Your donation can help the Lindner Center of HOPE continue similar services to help patients find help on their road to wellness. Donate here:

 

 

 

Watch more: https://video.foxnews.com/v/5995373867001/#sp=show-clips

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“In the News” – Dr. Bosse joins FOX19’s Morning show to discuss SAD

Dr. Nicole Bosse appeared on FOX19’s Morning Show (Cincinnati) to talk about Seasonal Affective Disorder and how local residents can recognize the signs of SAD in themselves and others, help themselves avoid seasonal depression and find help through treatment at the Lindner Center of HOPE.

Seasonal affective disorder (SAD) is a form of depression triggered by a change in seasons.

In fact, more than half a million people in the U.S. suffer from SAD.  In fact, 4 in 5 people who suffer from SAD are women.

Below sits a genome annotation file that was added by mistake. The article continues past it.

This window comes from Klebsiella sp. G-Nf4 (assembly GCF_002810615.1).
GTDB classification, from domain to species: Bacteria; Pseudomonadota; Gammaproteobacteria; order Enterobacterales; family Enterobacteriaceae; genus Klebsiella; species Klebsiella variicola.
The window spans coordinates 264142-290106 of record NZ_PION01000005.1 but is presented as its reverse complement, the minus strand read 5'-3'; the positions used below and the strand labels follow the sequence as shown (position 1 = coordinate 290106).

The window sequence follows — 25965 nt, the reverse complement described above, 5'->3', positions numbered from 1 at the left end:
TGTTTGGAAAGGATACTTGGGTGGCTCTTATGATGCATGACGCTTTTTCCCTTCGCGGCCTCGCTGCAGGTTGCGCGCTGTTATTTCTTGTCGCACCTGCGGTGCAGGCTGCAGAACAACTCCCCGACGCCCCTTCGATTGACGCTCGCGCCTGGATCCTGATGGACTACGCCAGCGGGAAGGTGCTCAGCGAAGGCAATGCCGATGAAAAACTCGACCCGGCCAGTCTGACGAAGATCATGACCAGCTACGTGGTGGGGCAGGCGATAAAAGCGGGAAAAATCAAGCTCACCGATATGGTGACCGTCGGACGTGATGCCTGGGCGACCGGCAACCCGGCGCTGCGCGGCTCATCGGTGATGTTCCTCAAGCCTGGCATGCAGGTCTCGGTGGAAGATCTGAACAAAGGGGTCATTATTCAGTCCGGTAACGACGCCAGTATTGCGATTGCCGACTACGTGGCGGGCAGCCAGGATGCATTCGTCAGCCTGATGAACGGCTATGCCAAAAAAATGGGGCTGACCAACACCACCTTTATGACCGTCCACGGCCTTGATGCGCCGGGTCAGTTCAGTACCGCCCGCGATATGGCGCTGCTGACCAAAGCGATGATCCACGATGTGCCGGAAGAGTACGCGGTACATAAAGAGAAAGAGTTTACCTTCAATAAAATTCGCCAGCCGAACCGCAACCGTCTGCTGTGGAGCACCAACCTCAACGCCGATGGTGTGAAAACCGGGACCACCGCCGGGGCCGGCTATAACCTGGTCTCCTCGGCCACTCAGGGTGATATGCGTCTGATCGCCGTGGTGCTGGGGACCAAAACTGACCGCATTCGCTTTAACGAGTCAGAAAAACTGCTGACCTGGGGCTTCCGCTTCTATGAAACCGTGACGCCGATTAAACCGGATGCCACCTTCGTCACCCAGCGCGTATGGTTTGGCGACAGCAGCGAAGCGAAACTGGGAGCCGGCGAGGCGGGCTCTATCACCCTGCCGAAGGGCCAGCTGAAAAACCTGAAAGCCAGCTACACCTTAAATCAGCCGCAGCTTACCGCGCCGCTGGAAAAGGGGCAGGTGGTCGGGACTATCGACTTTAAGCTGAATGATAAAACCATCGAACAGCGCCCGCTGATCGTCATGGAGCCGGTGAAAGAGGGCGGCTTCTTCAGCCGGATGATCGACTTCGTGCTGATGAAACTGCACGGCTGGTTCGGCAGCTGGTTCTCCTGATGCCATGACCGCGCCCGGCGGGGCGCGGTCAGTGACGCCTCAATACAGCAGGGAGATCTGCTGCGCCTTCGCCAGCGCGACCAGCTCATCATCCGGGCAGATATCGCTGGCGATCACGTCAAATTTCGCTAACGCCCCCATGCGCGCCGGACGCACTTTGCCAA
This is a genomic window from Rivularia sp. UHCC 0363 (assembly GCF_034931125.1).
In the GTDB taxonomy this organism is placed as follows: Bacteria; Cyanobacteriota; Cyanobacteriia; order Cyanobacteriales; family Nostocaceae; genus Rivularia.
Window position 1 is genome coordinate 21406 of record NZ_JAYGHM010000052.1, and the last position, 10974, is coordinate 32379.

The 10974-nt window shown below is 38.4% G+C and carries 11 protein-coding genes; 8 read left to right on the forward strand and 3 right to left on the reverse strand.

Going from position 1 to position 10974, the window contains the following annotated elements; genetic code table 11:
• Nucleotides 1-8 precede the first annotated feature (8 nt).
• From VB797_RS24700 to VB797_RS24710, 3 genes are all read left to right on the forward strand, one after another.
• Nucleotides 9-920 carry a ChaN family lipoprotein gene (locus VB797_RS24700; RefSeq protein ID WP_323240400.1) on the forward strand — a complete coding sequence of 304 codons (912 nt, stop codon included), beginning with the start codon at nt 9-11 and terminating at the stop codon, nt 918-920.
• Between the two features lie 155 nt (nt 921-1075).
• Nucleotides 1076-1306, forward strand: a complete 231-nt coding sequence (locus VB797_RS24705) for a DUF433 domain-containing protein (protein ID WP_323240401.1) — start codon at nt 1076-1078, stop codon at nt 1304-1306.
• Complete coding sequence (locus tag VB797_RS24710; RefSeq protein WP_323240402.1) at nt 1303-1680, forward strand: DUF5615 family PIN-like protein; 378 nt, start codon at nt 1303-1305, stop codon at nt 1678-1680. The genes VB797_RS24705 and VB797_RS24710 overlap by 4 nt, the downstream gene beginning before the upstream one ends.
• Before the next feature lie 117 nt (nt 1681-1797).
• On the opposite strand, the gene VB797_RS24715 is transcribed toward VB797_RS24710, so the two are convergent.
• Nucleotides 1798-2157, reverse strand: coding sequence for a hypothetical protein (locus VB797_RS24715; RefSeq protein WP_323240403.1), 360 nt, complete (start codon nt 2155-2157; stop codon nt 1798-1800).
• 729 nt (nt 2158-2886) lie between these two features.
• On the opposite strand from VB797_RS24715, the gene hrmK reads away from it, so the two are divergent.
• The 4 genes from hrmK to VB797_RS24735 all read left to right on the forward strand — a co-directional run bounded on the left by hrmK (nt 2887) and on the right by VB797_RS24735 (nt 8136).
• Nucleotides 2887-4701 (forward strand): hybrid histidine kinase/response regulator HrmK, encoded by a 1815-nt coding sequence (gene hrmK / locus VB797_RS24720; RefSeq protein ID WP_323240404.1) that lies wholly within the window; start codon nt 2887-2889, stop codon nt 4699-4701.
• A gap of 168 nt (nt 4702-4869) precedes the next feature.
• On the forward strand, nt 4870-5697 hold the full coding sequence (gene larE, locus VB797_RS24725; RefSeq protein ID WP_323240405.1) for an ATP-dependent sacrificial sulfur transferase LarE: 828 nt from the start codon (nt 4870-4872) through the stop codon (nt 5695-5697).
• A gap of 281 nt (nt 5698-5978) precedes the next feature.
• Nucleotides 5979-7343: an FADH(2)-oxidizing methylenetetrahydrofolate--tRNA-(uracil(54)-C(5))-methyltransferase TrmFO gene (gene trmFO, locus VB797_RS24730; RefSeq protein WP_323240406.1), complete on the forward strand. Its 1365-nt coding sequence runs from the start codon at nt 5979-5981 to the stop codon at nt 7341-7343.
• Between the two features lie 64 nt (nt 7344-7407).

“It is important to not think of seasonal depression as a minor case of the “winter blues,” said Nicole Bosse, PsyD, staff psychologist and member of the OCD and anxiety team at the Lindner Center of HOPE. “SAD is a type of depression and needs to be treated seriously. We urge people to seek professional help if they feel their mood is atypical this time of year.”

Your donation can help the Lindner Center continue state-of-the-science research and treatment to help patients get the care they need for a number of conditions, including SAD. Donate here:

 

Watch more:

Link: http://www.fox19.com/video/2019/01/11/how-combat-seasonal-affective-disorder-sad/

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Getting Past Your Past

Chris Tuell Ed.D., LPCC-S, LICDC-CS
Clinical Director of Addiction Services Lindner Center of HOPE
Assistant Professor, Department of Psychiatry & Behavioral Neuroscience University of Cincinnati College of Medicine